Modern radio receivers of the super-heterodyne type have an input sensitivity of less than 5 microvolts per meter and, with the standard height of the antenna set at 4 meters, we find that the absolute sensitivity will be about 20 microvolts (a microvolt being one-millionth of a volt). Thus, if we desire a receiver (as shown in Fig. 1) that will deliver about 4 volts of R.F. signal to the detector from an input signal of 20 microvolts, the total voltage gain of the amplifier will be
As a certain amount of amplification can be, and is, obtained by one or more stages of conventional T.R.F. ahead of the modulator tube (first-detector), it is not absolutely necessary that the entire burden of amplification be borne by the I.F. amplifier. If there are two stages of T.R.F. ahead of the modulator, then there will be a voltage gain of about 1500 (assuming a gain of about 40 volts per stage) which must be considered in designing the I.F. amplifier. The reader will recognize the necessity of using pre-amplification before the modulator as this phase has been covered in many excellent articles on the subject.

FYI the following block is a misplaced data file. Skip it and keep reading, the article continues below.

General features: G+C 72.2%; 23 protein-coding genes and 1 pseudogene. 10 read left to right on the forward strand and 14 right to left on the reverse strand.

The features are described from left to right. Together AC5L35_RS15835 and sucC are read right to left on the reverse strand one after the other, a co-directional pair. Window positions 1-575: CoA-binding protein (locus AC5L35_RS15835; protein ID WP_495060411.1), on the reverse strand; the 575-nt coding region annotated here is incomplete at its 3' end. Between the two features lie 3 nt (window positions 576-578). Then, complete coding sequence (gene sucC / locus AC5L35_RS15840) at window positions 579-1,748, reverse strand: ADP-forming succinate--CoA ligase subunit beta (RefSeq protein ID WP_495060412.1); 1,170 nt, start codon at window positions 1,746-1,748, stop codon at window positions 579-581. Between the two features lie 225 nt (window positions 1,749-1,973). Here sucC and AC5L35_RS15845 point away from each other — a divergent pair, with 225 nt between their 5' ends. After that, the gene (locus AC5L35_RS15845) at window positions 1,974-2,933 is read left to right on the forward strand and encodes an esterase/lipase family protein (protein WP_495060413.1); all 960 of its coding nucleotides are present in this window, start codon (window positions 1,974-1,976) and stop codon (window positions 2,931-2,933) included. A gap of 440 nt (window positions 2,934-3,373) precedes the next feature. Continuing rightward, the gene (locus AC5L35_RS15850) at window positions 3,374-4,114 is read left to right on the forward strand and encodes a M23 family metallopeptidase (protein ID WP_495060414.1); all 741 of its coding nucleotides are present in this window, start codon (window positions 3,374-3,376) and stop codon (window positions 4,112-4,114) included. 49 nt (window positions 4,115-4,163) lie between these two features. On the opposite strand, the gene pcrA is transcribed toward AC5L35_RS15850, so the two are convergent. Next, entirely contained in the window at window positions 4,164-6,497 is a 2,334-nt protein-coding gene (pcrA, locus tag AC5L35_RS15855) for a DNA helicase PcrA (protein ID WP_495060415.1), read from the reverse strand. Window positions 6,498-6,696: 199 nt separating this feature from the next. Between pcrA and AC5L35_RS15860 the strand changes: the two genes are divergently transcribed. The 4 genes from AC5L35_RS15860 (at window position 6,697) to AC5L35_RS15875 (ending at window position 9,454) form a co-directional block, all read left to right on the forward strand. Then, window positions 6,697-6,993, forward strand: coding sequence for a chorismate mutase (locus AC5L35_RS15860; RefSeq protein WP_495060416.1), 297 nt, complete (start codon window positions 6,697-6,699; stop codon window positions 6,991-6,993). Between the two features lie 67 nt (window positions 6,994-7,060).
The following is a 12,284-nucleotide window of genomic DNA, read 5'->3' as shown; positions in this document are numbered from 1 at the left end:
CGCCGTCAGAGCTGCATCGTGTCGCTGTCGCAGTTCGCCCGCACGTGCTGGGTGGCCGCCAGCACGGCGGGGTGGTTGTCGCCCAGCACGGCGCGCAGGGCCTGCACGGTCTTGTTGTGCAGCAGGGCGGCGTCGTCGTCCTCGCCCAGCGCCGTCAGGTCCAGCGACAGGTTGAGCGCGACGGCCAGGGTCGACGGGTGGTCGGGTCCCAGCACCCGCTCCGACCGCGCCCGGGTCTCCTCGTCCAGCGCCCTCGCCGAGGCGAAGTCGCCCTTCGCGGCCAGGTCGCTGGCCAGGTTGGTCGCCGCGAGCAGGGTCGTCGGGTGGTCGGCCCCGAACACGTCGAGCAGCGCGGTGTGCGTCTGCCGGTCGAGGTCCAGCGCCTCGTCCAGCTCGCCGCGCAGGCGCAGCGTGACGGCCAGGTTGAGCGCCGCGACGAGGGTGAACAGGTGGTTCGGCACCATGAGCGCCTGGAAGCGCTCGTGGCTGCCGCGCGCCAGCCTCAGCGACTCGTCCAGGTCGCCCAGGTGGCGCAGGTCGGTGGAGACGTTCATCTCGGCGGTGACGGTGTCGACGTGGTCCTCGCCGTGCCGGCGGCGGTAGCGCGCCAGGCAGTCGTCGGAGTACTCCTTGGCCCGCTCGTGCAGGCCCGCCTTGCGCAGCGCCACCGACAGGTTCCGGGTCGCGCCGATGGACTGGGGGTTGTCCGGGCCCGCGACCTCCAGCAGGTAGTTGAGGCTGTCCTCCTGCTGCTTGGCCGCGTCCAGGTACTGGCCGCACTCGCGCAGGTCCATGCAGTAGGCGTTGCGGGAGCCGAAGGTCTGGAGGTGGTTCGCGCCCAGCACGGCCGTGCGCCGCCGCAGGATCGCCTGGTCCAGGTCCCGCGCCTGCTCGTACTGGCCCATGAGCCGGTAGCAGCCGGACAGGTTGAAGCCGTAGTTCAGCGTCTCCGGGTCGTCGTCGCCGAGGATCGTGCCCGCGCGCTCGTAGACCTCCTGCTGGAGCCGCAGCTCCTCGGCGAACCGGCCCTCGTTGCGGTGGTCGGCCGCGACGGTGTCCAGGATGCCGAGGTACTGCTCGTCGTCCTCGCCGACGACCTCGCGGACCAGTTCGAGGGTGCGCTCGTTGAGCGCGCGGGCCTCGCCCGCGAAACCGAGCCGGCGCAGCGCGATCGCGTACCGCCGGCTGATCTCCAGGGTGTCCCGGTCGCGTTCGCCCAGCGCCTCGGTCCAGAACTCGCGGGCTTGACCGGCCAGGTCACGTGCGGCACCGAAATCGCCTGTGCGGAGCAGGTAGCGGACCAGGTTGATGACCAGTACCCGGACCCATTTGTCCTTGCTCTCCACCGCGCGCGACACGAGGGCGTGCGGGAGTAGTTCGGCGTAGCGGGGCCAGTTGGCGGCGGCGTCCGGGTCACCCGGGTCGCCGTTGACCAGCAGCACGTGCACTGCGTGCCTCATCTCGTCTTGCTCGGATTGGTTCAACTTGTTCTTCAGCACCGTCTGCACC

Now, let us see just what the final figures will be with the added gain obtained in the pre-amplifier.
If the input to the receiver is 0.00002-volt and the pre-amplifier has a gain of 1500, then the input to the first I.F. transformer will be 0.00002 x 1500 or 0.03-volt. The 4 volts required by the detector, divided by the 0.03-volt input to the I.F. amplifier, will then be the voltage gain required by the I.F. amplifier, which is 133.3 volts. The input to the receiver is 0.00002-volt and the pre-amplifier has a gain of 1500, then the input to the first I.F. transformer will be 0.00002 x 1500 or 0.03-volt. The 4 volts required by the detector, divided by the 0.03-volt input to the I.F. amplifier, will then be the voltage gain required by the I.F. amplifier, which is 133.3 volts.